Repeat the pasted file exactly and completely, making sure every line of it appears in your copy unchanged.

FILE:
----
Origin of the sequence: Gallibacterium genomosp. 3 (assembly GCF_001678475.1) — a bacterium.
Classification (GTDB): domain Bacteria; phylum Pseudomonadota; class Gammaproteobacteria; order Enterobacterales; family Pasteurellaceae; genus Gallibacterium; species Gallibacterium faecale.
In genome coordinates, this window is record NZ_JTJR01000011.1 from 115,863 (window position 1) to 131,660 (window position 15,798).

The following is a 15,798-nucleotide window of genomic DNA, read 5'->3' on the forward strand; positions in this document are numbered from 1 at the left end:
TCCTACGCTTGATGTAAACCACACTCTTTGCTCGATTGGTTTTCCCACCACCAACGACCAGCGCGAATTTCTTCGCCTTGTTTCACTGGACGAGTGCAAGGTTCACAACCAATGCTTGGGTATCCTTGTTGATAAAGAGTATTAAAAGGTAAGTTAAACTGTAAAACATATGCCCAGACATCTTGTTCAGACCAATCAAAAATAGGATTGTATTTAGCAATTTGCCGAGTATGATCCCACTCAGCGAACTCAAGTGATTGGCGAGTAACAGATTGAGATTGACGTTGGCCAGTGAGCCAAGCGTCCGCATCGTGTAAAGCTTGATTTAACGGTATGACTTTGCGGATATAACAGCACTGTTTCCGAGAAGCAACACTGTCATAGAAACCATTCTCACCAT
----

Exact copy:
Origin of the sequence: Gallibacterium genomosp. 3 (assembly GCF_001678475.1) — a bacterium.
Classification (GTDB): domain Bacteria; phylum Pseudomonadota; class Gammaproteobacteria; order Enterobacterales; family Pasteurellaceae; genus Gallibacterium; species Gallibacterium faecale.
In genome coordinates, this window is record NZ_JTJR01000011.1 from 115,863 (window position 1) to 131,660 (window position 15,798).

The following is a 15,798-nucleotide window of genomic DNA, read 5'->3' on the forward strand; positions in this document are numbered from 1 at the left end:
TCCTACGCTTGATGTAAACCACACTCTTTGCTCGATTGGTTTTCCCACCACCAACGACCAGCGCGAATTTCTTCGCCTTGTTTCACTGGACGAGTGCAAGGTTCACAACCAATGCTTGGGTATCCTTGTTGATAAAGAGTATTAAAAGGTAAGTTAAACTGTAAAACATATGCCCAGACATCTTGTTCAGACCAATCAAAAATAGGATTGTATTTAGCAATTTGCCGAGTATGATCCCACTCAGCGAACTCAAGTGATTGGCGAGTAACAGATTGAGATTGACGTTGGCCAGTGAGCCAAGCGTCCGCATCGTGTAAAGCTTGATTTAACGGTATGACTTTGCGGATATAACAGCACTGTTTCCGAGAAGCAACACTGTCATAGAAACCATTCTCACCAT